Maybe it’s just me. I usually don’t have problems emotionally connecting with characters, but there’s something that seriously hindering my connection with Attack on Titan, and I hope it stops, because I do want to enjoy the show! But I think that first, Attack on Titan needs to commit to what it’s trying to do, rather than awkwardly step all over the place, leaving some spots less developed than others. Rather than relying on “tell” instead of “show” to display how horrific the world of Attack on Titan is, I think the show should focus on more gradual instances. Build a solid world that I can place myself in without too much difficulty. From there, show me the internal and external problems and why they matter. Why all of this matters. How this really affects the state of these soldiers, makes them into who they are, and shapes them into becoming someone a little more accessible to the audience. After that, you can do what you want! You can kill off half of the cast, and it would still be more effective than killing off your main protagonist after a few episodes. But until then, I simply don’t give much of a damn. And any moment that is defined by its emotional buildup will continue to be a moment obscured by doubt and a shaky foundation.

I think the last thing regarding this episode is something I previously brought up in the other post: that is, how the women of Attack on Titan are confined to one dimension of their gender: their masculinity. Mikasa is only ‘strong’ in the sense that she was traumatized by the death of her family. It’s a common trope that I personally am not too fond of, but my issue here is that this seems to be a recurring theme in the show. Tragedy pushes these girls to their limit. And within context, it makes sense: the series after all, is one focusing around death and sacrifice. But out of all the women we’ve encountered – Annie, Sasha, Mikasa, and the new Ymir and Christa, only one of them has been developed to an extent where we can regard them as ‘not badass’. That would be Sasha (we could also argue Christa, but we don’t really know enough about her to say so) who has taken up the role of being the joker. Everyone else however, is hell-bent on destroying the Titans, with dead looks on their faces. I understand that women need to by physically fit and mentally determined in order to perform their duties, and I am very happy with the way that Attack on Titan treats its ladies, but at the same time, my mindset remains the same: I keep wishing for something a little more fulfilling.

Mikasa continues to be the best character in the show despite all of this, but at what cost? I want to care for these people and their battles. But again and again, Attack on Titan diverges my attention by focusing more on the idea that this world is as merciless as the force of nature itself, and to be honest, the message itself is starting to get a little old. Give me something fresh to chew on, and then we’ll talk.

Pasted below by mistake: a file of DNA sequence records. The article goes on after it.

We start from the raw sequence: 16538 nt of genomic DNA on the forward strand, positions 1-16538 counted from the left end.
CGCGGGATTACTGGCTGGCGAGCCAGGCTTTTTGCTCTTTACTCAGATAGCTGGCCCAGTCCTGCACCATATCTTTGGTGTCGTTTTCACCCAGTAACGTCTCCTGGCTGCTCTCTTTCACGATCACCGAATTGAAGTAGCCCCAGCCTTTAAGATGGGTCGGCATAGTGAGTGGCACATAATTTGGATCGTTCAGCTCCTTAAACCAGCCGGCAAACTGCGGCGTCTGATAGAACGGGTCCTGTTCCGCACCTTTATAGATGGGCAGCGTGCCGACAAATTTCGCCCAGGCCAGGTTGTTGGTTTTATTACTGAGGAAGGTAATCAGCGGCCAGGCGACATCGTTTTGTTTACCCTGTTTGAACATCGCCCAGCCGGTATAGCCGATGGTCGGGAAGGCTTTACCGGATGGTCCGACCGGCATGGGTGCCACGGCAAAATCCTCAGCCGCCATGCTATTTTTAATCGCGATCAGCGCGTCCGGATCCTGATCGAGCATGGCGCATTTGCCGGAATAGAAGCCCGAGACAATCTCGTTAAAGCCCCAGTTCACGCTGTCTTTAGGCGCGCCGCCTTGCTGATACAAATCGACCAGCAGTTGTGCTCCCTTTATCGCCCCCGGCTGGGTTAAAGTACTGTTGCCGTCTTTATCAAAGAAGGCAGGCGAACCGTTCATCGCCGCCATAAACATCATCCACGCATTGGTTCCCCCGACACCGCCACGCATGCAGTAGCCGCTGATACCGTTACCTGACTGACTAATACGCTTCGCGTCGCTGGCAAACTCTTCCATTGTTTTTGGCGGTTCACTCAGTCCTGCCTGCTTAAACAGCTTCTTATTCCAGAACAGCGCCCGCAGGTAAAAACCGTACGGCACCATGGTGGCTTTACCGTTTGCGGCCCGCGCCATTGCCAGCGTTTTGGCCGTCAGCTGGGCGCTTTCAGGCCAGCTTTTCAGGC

27 responses to “Eat or be Eaten; Attack on Titan Episode 6

  1. I can’t help but feel that all these complaints about the portrayal of gender are nothing more than a serious case of confirmation bias. There is an old storytelling trope of suffering in order to achieve emotional maturity, but I fail to see how this is restricted to women in any way, shape or form. Every single character in this show, man or woman, has been influenced by the suffering they experienced.

    You quoted a post on Tumblr that had me legitimately questioning if the writer had even watched the show. “[…] the principle arc for the male character is victory, while the principle arc for the female character is suffering.” I don’t see how this comment has any basis in reality. Both characters have been doing nothing but suffering since the first episode. If anything, Mikasa has been far more victorious than the currently-being-digested Eren.

    I think your earlier post provided a much more appropriate response to the portrayal of gender in Attack on Titan. That response being that the show is leaps and bounds ahead of other anime in its treatment of women. The large, colorful female cast and relative indifference to traditional gender traits is proof of that.

    • Hmm.I don’t think the point of my message was to say that women can’t be influenced by suffering; like you said, Mikasa is better and more victorious than Eren, and that’s great! And yes, both men and women have suffered emotional trauma, which, within context, is appropriate to an extent. But my issue is this: every female character HAS been defined, ONLY by suffering. Out of the three women we have been properly exposed to – Annie, Mikasa, and Sasha, only one of them has shown characteristics that aren’t ‘masculine’ and even then, are all three ‘badass.’ In no way have I seen these women embrace femininity or the idea that in order to be capable, you don’t necessarily need to fight all the time, which is sad, because it also contributes to the limited perspective or focus the show has itself. The show only focuses on the women who fight. What about the women who don’t? What about them?